The kit consists of six button-like tracking tags one for your head, hip, both ankles, and wrists that use Bluetooth to pair with an Android or iOS smartphone app to input motion data to compatible services like Unity.
The Mocopi sensors measure 32mm (around 1.2 inches) in diameter and weigh just 8g, making them lighter than an Apple Airtag despite being of a similar size. The system is portable thanks to being completely wireless and not requiring a base station, and the trackers can be fully charged in around 90 minutes via the USB-C charging case.
Sony claims Mocopi can achieve up to 10 hours of battery life, though this will depend on the usage environment. Sony is also releasing a software development kit (SDK) on December 15th that links motion capture data with metaverse services and 3D development software, such as Unity and Autodesk MotionBuilder.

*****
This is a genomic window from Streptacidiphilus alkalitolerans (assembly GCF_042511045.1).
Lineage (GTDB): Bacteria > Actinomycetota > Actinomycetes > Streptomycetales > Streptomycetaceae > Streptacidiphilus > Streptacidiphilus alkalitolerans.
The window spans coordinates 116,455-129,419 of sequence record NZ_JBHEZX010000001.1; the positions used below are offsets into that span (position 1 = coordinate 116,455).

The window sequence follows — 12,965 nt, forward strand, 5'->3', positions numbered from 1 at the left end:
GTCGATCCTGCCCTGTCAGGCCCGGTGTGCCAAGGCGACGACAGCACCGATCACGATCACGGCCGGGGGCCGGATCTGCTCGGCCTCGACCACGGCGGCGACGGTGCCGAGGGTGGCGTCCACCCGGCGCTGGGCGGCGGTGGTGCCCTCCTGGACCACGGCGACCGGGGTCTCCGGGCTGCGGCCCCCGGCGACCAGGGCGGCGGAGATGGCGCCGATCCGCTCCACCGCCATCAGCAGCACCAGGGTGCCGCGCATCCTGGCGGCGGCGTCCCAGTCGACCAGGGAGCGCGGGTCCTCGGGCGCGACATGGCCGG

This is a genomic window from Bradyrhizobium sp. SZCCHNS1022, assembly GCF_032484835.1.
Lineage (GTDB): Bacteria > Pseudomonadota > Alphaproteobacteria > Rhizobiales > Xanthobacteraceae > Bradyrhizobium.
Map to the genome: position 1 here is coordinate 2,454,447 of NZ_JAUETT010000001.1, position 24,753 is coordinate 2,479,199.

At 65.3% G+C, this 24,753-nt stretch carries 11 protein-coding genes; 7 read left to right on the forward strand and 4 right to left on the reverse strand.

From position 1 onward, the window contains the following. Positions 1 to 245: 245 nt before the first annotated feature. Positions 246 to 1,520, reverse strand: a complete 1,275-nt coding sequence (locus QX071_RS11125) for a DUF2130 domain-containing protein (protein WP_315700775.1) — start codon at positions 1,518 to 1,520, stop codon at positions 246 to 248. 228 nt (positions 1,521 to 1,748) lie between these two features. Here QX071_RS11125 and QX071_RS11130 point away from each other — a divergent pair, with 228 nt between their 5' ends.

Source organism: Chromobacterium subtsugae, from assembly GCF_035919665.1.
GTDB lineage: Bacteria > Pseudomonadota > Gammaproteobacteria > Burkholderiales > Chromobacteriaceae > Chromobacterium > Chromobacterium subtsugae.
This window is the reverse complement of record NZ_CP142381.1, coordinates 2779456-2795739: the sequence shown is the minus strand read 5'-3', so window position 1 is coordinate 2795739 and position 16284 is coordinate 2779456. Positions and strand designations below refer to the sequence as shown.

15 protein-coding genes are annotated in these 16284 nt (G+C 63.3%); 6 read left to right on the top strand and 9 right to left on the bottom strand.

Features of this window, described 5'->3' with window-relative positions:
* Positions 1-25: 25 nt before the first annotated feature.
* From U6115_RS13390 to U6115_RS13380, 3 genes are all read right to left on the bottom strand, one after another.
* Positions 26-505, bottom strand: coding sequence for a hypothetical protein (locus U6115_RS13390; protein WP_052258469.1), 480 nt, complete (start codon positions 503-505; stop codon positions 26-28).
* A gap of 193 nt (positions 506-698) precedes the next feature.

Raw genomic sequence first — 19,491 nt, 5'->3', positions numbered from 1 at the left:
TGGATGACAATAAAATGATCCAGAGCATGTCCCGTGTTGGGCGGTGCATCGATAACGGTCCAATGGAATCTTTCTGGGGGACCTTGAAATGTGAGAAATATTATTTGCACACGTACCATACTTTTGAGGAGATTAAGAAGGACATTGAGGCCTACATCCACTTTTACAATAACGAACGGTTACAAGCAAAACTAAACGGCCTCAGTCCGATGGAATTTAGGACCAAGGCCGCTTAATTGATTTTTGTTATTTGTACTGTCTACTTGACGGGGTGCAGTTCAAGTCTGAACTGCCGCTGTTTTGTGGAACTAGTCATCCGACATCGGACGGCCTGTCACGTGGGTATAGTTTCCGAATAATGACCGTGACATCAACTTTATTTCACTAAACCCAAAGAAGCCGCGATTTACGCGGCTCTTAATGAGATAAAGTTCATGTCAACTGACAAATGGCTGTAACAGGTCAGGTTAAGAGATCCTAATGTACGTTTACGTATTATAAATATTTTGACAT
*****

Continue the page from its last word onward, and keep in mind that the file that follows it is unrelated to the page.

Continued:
If the Mocopi system can be connected directly to a VR headset or PC, or if the smartphone app is required for all external connectivity. Finger tracking also isn’t mentioned, which may indicate that users who need that functionality will need to utilize VR controllers or a leap motion tracker.
Still, given this is a system completely free of base stations or wires, it could be a popular alternative to expensive motion-capture suits for Vtubers and early-metaverse adopters.
Mocopi has a retail price of 49,500 yen (about $360) and is currently due to release in Late January 2023. We’ll have a chance to see it in action prior to release between December 3rd and December 18th however, when Sony demonstrates the tech at the virtual market 2022 winter.